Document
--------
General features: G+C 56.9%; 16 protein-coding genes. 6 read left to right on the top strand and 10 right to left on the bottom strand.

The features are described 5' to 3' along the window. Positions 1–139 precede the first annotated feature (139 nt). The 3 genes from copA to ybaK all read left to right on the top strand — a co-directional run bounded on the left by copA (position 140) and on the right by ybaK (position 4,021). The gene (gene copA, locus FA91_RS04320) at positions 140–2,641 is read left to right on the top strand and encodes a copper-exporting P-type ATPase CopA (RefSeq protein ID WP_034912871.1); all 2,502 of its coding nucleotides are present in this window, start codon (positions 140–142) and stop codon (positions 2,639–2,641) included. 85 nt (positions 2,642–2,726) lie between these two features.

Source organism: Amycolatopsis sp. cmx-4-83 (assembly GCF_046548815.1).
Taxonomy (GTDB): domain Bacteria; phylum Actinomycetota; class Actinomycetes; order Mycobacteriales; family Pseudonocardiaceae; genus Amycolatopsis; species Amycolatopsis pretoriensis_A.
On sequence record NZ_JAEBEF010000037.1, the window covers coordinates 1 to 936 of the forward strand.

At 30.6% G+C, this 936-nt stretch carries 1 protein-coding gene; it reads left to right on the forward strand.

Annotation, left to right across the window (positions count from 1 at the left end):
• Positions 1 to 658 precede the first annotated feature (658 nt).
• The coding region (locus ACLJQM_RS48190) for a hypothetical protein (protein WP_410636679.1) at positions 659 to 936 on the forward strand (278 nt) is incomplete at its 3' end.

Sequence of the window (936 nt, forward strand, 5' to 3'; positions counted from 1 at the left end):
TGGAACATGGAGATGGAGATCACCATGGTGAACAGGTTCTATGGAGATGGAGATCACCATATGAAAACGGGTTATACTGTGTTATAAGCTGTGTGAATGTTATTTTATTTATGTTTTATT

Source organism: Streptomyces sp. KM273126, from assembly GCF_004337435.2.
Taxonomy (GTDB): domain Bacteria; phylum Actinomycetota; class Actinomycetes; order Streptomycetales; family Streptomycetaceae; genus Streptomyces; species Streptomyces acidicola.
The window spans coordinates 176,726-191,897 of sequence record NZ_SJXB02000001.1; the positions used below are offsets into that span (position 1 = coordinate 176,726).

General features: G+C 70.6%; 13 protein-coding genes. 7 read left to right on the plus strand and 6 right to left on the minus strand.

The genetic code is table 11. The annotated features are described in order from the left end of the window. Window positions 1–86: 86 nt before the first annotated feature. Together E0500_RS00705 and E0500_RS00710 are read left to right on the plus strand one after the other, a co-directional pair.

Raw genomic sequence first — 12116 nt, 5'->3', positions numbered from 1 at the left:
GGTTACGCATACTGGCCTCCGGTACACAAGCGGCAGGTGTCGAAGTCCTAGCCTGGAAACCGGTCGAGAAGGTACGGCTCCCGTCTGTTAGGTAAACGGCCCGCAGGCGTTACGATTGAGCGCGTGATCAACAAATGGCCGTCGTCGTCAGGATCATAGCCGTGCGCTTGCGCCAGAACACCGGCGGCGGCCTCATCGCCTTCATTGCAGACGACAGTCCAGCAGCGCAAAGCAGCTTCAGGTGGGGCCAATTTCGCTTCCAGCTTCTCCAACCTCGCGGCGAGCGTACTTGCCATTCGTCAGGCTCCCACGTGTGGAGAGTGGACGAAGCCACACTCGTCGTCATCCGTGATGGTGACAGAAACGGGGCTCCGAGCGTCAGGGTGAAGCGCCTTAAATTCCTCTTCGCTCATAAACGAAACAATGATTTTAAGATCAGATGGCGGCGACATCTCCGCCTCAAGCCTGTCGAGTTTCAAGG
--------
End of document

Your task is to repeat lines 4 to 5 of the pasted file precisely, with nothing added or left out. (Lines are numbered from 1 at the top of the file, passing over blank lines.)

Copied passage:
Taxonomy (GTDB): domain Bacteria; phylum Actinomycetota; class Actinomycetes; order Mycobacteriales; family Pseudonocardiaceae; genus Amycolatopsis; species Amycolatopsis pretoriensis_A.
On sequence record NZ_JAEBEF010000037.1, the window covers coordinates 1 to 936 of the forward strand.